In 1887, together with another classmate from the Sacred Heart Academy who had become a nun as well, Elise "Liza" Miltenberger, Kitty Garesché opened the Convent of the Sacred Heart High School in San Francisco. Miltenberger was the daughter of an old St. Louis French family; the new Sacred Heart Academy had a three-member house council: Mother Mary O'Meara, Kitty Garesché and Elise Miltenberger. In 1900 Chopin wrote a poem for Kitty Garesche’s 50th birthday: It is not all of life To cling together while the years glide past, it is not all of love To walk with clasped hands from first to last. That mystic garland which the spring did twine Of scented lilac and the new- blown rose, Faster than chains will hold my soul to thine Thro’ joy, grief, thro’ life- unto its close. There are several letters of Garesché in Her Creole Stories by Daniel S. Rankin. Written in her old age, the letters tell of the friendship with Chopin, their school days and life in St. Louis in the 1860s. In life Garesche became a teacher at the Sacred Heart Academy in Grosse Pointe becoming in the end its superior.

She died on March 10, 1940, in Grosse Pointe, is buried at Mount Olivet Cemetery, Michigan. Kitty Garesche at Find a Grave

Johannes Eder

Johannes Eder is an Austrian cross-country skier who competed between 1998 and 2007. Eder has five individual career victories up to 30 km from 2001 to 2004. In 2006, he was disqualified for doping violations in the last two races he entered for the 2005-06 racing season, but was reinstated in time to compete in the 2007 FIS Nordic World Ski Championships in Sapporo. On November 22, 2007, the FIS announced that Eder along with two other cross country skiers from Austria, received two-year bans for doping incurred. All results from the incursion, caught on February 18, 2006 during the 2006 Winter Olympics in Turin for Eder and the two other skiers to the date of the suspension issued were disqualified and any awards earned were forfeited. Seven months earlier, Eder received a lifetime ban from the IOC for his doping actions in Turin. All results are sourced from the International Ski Federation. FIS announcement on November 22, 2007 about doping violations during the 2006 Winter Olympics - accessed November 29, 2007. announcement of Eder's ban. Johannes Eder at the International Ski Federation

Antonia (daughter of Mark Antony)

Not to be confused with Antonia Major and Antonia Minor, Antony's daughters by his marriage to Octavia the Younger. Antonia Prima was a Roman noblewoman, she was the daughter and only child of triumvir Mark Antony. Her parents were paternal first cousins, her maternal grandparents were an unnamed Roman woman and politician Gaius Antonius Hybrida, while paternal grandparents were Julia Antonia and praetor Marcus Antonius Creticus). Prima means first. Antonia was the eldest known recorded child of Antony's; some modern historians consider her to be the first child born to Antony. She was raised in Rome. By 47 BC, Antonia’s parents had divorced because her mother had slept with her father’s friend, the tribune Publius Cornelius Dolabella. Antonia’s father had arranged for her to be betrothed in 44 BC, to Marcus Aemilius Lepidus the Younger, the son of triumvir Marcus Aemilius Lepidus. However, for an unknown reason the betrothal was broken off. In years, she appeared to have travelled with her father.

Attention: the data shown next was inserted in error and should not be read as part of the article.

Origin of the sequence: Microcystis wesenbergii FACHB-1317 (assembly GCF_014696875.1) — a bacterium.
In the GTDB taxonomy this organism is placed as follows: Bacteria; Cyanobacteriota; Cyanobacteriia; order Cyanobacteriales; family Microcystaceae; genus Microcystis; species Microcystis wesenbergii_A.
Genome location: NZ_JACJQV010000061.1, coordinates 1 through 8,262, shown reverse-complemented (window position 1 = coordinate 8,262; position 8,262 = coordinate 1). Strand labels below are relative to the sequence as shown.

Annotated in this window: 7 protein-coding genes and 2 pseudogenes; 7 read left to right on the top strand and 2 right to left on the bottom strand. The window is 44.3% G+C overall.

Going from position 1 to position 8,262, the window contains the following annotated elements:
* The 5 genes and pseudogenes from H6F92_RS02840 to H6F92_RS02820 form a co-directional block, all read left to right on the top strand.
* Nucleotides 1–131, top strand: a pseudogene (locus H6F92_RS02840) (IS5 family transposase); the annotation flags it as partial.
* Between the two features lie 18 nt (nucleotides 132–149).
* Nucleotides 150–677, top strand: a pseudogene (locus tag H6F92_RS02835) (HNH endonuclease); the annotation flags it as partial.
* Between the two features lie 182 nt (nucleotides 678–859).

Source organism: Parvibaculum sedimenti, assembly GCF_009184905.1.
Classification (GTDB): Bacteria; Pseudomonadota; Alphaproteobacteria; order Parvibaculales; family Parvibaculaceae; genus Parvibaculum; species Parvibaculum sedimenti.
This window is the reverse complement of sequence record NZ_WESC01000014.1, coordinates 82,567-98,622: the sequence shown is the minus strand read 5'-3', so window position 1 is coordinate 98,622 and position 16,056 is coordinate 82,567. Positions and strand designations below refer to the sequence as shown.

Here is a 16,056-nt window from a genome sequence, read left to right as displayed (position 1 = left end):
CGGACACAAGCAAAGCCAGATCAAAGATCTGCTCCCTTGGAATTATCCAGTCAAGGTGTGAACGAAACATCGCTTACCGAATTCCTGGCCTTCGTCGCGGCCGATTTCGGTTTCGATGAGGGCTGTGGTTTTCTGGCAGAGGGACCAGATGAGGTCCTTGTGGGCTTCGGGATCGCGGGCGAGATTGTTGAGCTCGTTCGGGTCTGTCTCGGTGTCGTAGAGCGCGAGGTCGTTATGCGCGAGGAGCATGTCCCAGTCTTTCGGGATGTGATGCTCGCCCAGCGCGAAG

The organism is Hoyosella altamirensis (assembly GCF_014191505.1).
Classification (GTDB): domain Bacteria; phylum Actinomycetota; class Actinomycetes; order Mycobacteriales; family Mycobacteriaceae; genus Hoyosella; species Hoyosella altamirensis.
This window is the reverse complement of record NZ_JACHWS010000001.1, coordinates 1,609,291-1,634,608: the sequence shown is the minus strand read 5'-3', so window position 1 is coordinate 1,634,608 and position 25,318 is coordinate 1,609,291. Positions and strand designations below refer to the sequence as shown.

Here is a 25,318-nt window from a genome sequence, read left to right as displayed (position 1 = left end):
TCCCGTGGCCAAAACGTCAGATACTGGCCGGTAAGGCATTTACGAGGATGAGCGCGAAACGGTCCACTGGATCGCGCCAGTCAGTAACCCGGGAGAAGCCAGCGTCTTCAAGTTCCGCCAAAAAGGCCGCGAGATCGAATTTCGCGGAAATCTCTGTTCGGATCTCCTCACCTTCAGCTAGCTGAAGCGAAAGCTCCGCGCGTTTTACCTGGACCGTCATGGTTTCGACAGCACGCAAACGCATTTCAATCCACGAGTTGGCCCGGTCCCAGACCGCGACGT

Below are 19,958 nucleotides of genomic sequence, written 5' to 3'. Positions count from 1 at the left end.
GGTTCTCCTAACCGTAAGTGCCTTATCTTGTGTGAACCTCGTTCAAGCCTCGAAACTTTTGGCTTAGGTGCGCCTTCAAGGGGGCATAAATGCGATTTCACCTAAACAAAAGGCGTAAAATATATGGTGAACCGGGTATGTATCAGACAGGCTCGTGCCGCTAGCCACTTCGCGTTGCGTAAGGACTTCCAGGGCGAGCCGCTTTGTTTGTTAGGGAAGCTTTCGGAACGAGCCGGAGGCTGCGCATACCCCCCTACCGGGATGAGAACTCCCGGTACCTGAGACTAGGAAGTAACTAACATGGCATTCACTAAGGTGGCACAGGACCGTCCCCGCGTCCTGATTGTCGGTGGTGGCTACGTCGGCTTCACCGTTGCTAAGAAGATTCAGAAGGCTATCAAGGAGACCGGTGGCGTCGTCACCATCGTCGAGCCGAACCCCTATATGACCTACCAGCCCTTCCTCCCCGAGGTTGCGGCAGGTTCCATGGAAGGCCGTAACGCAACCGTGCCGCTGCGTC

In 36 BC, Antonia married Pythodoros of Tralles, an Anatolian Greek, who originated from Tralles. He was wealthy and was a friend to the late triumvir Pompey. Pythodoros was about 20 years older than Antonia; the reason why Antony married his daughter off to Pythodoros was to gain some of Pythodoros’ wealth for his war chest in his campaign to invade Parthia. This was a testament to Antony’s Eastern perspective, as at that time Antony was married to Ptolemaic Greek Queen Cleopatra VII of Egypt and was living with her at her palace in Alexandria, Egypt. Antonia’s marriage to Pythodoros and her father’s motive for the marriage to occur horrified the Roman Senate Octavian; this was among one of the reasons that Octavian in 31 BC, declared war on her stepmother. In the following year, her father and stepmother committed suicide when Octavian defeated them and conquered Egypt. Antonia and Pythodoros settled in Smyrna. Either in 30 BC or 29 BC, Antonia bore Pythodoros, a daughter and only child Pythodorida, who through her marriages became Queen of Pontus and Cappadocia.

Pythodorida was raised in Smyrna. After that moment, nothing more is known about Antonia. Dio 44.5.3, 46.38.52. BC 5.10.93

Wolf River (Manitoba)

The Wolf River is a river in census division No. 22 in Manitoba, Canada. It is a right tributary of the Hayes River; the river heads northeast to Bayly Lake. From Bayley Lake, one can make a short portage east to Bayly Bay on Gods Lake, source of the Gods River; the Wolf River heads north to Fishing Eagle Lake turns west and reaches its mouth on the east side of Knee Lake. Knee Lake empties via the Hayes River to Hudson Bay. Knee Lake Airport and Knee Lake Water Aerodrome are 8 kilometres and 8.5 kilometres from the river mouth on the opposite shore of Knee Lake List of rivers of Manitoba